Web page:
Scatter plot in SNAP (No. of pixels varies by changing range)

Dear SNAP users,

I am getting a strange issue when I am trying to copy the scatter plot data from SNAP to clipboard and then pasting that in Excel. For example, when my scatter plot x-y range (axis range) is higher and I copy the data then I get less number of pixels (let’s say 3000). However, when I change the range of x and y axis to see more variability at lower range, and then I copy the same data to clipboard then I get higher number of pixels (such as 8000). I thought it should be opposite because in second case, I am excluding high range of data.

Please see the attached screenshot for example and help me to understand this issue.


I think this is explainable.
If you look at the output you see that for each axis 512 bins are generated.
This means you have 512 * 512 = 262.144 bins overall.
Depending on your value range settings the bins are differently filled. and that’s why you have different number of bins in the output.
Even for a smaller value range it can happen that more bins are filled.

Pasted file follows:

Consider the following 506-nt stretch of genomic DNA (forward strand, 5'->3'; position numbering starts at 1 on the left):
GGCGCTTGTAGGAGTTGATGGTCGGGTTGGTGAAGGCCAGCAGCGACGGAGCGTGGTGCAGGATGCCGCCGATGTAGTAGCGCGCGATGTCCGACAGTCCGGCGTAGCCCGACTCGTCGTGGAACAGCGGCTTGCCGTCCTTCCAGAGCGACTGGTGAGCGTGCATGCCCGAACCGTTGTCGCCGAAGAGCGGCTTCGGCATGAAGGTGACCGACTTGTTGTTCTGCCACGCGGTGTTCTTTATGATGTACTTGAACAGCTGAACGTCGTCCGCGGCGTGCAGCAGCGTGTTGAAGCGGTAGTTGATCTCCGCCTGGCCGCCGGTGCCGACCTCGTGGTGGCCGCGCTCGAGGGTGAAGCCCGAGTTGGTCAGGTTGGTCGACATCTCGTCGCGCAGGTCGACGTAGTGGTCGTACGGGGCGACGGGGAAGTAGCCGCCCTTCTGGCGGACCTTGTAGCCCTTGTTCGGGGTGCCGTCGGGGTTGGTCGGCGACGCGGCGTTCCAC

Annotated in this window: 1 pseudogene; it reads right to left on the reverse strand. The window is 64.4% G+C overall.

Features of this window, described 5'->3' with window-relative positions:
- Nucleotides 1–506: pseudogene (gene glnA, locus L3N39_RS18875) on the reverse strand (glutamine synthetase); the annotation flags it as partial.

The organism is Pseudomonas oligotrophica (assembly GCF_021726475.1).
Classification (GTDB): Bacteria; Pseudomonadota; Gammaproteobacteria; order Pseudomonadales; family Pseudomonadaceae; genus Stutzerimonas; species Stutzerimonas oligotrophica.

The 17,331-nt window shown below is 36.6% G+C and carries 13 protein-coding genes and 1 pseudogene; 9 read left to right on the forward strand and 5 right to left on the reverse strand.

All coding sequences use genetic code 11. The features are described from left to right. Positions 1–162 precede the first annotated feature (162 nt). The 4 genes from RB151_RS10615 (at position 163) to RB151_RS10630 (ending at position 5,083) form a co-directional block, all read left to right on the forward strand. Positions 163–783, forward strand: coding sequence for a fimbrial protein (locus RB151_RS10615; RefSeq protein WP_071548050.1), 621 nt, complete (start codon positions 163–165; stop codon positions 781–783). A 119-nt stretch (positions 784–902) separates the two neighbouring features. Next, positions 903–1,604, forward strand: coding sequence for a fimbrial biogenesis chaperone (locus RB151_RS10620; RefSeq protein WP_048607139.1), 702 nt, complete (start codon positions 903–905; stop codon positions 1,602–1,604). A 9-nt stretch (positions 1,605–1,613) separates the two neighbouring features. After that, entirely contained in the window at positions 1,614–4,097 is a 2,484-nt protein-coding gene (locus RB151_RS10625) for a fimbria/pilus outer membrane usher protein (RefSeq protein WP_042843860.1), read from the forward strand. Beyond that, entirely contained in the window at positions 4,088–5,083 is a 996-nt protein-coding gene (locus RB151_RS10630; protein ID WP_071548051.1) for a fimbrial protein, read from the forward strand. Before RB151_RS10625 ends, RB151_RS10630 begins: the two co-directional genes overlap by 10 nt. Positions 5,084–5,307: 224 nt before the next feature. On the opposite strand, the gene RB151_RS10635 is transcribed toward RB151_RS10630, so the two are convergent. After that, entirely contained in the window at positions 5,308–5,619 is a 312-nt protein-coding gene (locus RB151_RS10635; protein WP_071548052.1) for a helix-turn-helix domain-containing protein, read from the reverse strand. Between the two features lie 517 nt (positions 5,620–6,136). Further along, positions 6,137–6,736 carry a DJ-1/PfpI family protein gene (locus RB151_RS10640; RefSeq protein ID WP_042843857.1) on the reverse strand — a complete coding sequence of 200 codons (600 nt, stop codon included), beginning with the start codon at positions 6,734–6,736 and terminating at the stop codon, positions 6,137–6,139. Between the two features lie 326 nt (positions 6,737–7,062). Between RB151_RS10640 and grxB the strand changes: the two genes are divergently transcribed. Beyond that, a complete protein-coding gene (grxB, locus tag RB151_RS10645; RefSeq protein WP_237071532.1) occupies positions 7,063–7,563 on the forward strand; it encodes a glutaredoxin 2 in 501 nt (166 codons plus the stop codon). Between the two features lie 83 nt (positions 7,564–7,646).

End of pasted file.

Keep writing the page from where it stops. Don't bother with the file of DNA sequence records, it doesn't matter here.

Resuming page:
would it make sense to export the pixel values of both bands as a table and create the scatter plot outside SNAP?

Dear Marpet,

Thank you for explaining the issue. This makes sense. However, can you please suggest what would be the best way to get the consistent number of pixel numbers for doing scatter plot outside the SNAP?


I liked this idea. I will give a try today.


Why do you want a consistent number? If you look at a different area of the plot you get different results.
Maybe it is easier to achieve what you want e.g. in Excel as Andreas Suggested.

Dear Marco,

Yes, I understand that from visual perspective. However, if I write a manuscript for publication and compare two methods, I have to mention number of pixels used to develop that model for example. If I have different number of pixels for two models in comparison, then reviewer will raise the question.

Yes, I am going to give a try what Andreas has suggested.


The scatterplots get messy and hard to interpret when you have a lot of points. Alternatives are shown in [](https://2-D density in R). Hexbin is often useful.